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WHO offers urgent rallying cry over novel coronavirus

By Angus McNeice in London | China Daily | Updated: 2020-02-16 00:24

The head of the World Health Organization has called on the international community to address the misinformation, "stigma and hate" generated by the ongoing novel coronavirus pneumonia outbreak, and called on governments to increase funding and preparedness for the epidemic.

Tedros Adhanom Ghebreyesus, director general of the World Health Organization, or WHO, said that there remains an emergency situation in China due to the disease, which is called COVID-19.

"We are encouraged that the steps China has taken to contain the COVID-19 outbreak at its source appear to have bought the world time, even though those steps have come at great cost to China itself," Ghebreyesus said from the Munich Security Conference in Germany on Saturday.

He added: "Let me be clear: it is impossible to predict which direction this COVID-19 outbreak will take. What I can tell you is what encourages us, and what concerns us."

Ghebreyesus said the WHO is concerned by the continued increase in the number of COVID-19 cases in China, as well as recent reports from China about the number of health workers who have been infected or who have died. He also said that the international community has failed to raise sufficient funds to combat the outbreak.

"We're concerned by the lack of urgency in funding the COVID-19 response," he said. "We're concerned about the severe disruption in the market for personal protective equipment, which is putting front-line health workers and carers at risk."

Ghebreyesus condemned the cycle of "panic and neglect" that the international community finds itself in during and between outbreaks.

"We throw money at an outbreak, and when it's over, we forget about it and do nothing to prevent the next one," he said ."The world spends billions of dollars preparing for a terrorist attack, but relatively little preparing for the attack of a disease, which could be far more deadly and far more damaging economically, politically and socially. This is frankly difficult to understand, and dangerously short-sighted."

Ghebreyesus criticized those that use epidemics to forward political agendas, and also warned against prejudice.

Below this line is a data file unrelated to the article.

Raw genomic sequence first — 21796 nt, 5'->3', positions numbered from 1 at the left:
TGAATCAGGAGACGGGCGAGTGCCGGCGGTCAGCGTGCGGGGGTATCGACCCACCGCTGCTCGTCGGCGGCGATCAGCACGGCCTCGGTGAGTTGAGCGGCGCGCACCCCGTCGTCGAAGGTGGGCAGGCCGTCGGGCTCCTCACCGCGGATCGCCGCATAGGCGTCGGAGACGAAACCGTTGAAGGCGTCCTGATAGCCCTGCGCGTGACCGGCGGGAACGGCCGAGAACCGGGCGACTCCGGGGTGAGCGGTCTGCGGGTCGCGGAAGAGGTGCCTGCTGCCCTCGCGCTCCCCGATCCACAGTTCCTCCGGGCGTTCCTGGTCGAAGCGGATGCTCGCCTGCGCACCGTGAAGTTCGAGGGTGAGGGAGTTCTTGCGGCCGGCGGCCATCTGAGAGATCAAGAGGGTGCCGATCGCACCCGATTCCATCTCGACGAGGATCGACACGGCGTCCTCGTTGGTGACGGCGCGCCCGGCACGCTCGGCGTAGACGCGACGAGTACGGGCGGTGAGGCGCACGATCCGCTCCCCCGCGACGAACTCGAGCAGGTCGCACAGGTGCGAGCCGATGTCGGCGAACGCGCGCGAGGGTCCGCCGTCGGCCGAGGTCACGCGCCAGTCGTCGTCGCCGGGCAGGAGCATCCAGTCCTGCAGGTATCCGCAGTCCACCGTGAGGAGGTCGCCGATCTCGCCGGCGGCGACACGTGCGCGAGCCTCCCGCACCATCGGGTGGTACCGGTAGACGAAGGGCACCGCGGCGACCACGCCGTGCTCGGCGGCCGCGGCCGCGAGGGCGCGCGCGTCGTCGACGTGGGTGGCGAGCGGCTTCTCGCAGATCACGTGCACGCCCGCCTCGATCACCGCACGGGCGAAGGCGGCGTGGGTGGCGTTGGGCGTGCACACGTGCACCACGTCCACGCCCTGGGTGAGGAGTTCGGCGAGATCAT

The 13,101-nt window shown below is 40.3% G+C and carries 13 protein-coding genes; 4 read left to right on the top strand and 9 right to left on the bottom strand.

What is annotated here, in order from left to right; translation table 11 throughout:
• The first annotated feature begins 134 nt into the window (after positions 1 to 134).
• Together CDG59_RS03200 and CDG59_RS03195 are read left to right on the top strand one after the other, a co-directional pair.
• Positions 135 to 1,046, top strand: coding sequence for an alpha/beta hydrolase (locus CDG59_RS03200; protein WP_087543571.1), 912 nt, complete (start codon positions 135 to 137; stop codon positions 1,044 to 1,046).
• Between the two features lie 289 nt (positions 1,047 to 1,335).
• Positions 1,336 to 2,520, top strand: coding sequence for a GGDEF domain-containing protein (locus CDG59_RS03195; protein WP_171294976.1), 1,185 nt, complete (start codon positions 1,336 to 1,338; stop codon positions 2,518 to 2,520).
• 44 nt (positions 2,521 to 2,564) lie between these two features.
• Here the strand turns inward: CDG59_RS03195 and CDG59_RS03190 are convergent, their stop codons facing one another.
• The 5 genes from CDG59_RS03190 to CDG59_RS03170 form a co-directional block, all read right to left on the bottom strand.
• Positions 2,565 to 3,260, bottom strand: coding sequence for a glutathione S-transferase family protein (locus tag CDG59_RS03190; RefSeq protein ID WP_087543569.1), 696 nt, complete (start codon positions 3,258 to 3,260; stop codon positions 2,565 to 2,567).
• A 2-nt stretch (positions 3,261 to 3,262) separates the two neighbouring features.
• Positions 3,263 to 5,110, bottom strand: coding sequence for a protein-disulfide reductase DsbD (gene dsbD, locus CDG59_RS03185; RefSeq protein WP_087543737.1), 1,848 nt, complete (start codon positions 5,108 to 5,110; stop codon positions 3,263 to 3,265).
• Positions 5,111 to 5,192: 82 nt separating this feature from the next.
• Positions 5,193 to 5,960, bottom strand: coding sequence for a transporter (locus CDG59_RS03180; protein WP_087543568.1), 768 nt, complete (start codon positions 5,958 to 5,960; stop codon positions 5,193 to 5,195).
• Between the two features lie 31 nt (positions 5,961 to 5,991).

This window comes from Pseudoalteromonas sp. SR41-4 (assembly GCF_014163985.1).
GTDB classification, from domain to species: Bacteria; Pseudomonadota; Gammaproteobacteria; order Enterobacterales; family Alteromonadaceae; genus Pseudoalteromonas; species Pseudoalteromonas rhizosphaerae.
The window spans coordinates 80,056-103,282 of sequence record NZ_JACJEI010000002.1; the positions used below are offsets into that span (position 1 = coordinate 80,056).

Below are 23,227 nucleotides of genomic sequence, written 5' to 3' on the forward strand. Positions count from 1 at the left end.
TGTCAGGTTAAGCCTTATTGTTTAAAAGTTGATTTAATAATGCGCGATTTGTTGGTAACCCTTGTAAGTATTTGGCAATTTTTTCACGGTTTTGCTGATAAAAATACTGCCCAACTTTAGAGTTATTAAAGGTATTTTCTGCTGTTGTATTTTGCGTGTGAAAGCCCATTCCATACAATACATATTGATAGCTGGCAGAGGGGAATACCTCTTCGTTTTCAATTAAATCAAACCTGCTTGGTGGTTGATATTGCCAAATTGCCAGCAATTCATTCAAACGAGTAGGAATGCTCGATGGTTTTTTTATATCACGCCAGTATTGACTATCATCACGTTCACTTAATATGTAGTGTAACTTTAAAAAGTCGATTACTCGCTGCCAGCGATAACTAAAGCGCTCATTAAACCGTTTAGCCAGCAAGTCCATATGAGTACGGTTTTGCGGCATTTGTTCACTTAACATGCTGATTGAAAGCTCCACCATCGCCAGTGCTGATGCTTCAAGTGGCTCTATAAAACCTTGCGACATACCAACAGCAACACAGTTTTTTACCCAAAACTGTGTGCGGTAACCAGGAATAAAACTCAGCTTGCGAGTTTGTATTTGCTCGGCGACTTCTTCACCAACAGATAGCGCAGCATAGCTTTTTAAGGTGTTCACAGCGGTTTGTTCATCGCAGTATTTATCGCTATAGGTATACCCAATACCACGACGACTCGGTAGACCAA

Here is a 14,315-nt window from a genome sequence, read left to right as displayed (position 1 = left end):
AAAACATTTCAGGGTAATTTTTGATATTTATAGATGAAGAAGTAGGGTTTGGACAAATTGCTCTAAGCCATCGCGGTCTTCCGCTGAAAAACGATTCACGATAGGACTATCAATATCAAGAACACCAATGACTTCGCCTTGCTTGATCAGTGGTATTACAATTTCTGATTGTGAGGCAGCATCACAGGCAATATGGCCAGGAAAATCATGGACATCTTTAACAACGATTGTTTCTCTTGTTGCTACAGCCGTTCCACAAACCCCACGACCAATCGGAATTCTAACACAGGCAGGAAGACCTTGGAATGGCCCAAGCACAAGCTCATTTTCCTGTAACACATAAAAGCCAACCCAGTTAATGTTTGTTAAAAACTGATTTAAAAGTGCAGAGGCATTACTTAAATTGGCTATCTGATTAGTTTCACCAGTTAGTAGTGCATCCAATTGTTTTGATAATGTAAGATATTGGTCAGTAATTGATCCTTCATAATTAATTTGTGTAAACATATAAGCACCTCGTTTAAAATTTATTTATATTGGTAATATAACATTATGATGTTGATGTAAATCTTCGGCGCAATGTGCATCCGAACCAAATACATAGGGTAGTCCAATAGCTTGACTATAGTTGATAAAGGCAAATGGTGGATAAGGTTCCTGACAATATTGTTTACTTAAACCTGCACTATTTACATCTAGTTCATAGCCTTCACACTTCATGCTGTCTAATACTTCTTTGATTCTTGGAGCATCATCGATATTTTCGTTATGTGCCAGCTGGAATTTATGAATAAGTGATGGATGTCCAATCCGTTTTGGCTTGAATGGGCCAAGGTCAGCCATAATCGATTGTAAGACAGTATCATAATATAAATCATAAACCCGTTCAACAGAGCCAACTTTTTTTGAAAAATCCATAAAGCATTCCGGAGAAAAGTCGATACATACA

"The greatest enemy we face is not the coronavirus itself - it is the stigma that turns us against each other. We must stop stigma and hate," he said. "Too much has been written and said about my praise for China. I have given credit where it's due and I will continue to do that, as I would for any country that fights an outbreak aggressively at its source to protect its own people and the world, even at great cost to itself."

He added: "It's easy to blame. It's easy to politicize. It's harder to tackle a problem together, and find solutions together. We will all learn lessons from this COVID-19 outbreak. But now is not the time for recriminations or politicization."

Ghebreyesus said the WHO is worried about the level of misinformation online regarding the virus, and confirmed that the organization has been working with major tech companies including Facebook, Youtube, Google, Tencent and Tiktok to ensure that credible health information and advice is promoted on the web.

He also called on governments to improve coordination in epidemic preparedness and response.

"It is not a job for the health minister alone," he said. "It takes a whole-of-government approach.

But that approach must be coherent and coordinated, guided by evidence and public health priorities. In many countries, measures have been taken by one part of government without appropriate consultation with the health ministry, or consideration of the impact of those measures."

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